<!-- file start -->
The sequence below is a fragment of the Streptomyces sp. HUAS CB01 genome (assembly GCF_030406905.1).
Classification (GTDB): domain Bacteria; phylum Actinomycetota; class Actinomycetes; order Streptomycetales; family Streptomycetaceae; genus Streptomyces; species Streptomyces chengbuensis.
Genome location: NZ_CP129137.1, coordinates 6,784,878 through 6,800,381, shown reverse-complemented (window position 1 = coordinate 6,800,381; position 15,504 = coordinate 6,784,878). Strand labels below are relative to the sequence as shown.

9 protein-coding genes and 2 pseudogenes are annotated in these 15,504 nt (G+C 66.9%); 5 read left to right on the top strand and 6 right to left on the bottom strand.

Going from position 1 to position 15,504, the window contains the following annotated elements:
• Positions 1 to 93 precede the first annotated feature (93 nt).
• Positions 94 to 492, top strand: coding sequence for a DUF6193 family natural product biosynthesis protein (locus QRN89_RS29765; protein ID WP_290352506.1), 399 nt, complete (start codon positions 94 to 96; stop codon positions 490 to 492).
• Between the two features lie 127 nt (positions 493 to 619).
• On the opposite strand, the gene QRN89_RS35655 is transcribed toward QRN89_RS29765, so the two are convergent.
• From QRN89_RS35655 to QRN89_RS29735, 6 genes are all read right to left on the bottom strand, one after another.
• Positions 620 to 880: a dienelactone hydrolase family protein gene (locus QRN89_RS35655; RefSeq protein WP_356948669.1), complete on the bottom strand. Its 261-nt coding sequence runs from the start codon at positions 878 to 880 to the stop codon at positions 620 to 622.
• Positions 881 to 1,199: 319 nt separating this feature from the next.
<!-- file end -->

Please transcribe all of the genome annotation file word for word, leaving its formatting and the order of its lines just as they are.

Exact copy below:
The sequence below is a fragment of the Streptomyces sp. HUAS CB01 genome (assembly GCF_030406905.1).
Classification (GTDB): domain Bacteria; phylum Actinomycetota; class Actinomycetes; order Streptomycetales; family Streptomycetaceae; genus Streptomyces; species Streptomyces chengbuensis.
Genome location: NZ_CP129137.1, coordinates 6,784,878 through 6,800,381, shown reverse-complemented (window position 1 = coordinate 6,800,381; position 15,504 = coordinate 6,784,878). Strand labels below are relative to the sequence as shown.

9 protein-coding genes and 2 pseudogenes are annotated in these 15,504 nt (G+C 66.9%); 5 read left to right on the top strand and 6 right to left on the bottom strand.

Going from position 1 to position 15,504, the window contains the following annotated elements:
• Positions 1 to 93 precede the first annotated feature (93 nt).
• Positions 94 to 492, top strand: coding sequence for a DUF6193 family natural product biosynthesis protein (locus QRN89_RS29765; protein ID WP_290352506.1), 399 nt, complete (start codon positions 94 to 96; stop codon positions 490 to 492).
• Between the two features lie 127 nt (positions 493 to 619).
• On the opposite strand, the gene QRN89_RS35655 is transcribed toward QRN89_RS29765, so the two are convergent.
• From QRN89_RS35655 to QRN89_RS29735, 6 genes are all read right to left on the bottom strand, one after another.
• Positions 620 to 880: a dienelactone hydrolase family protein gene (locus QRN89_RS35655; RefSeq protein WP_356948669.1), complete on the bottom strand. Its 261-nt coding sequence runs from the start codon at positions 878 to 880 to the stop codon at positions 620 to 622.
• Positions 881 to 1,199: 319 nt separating this feature from the next.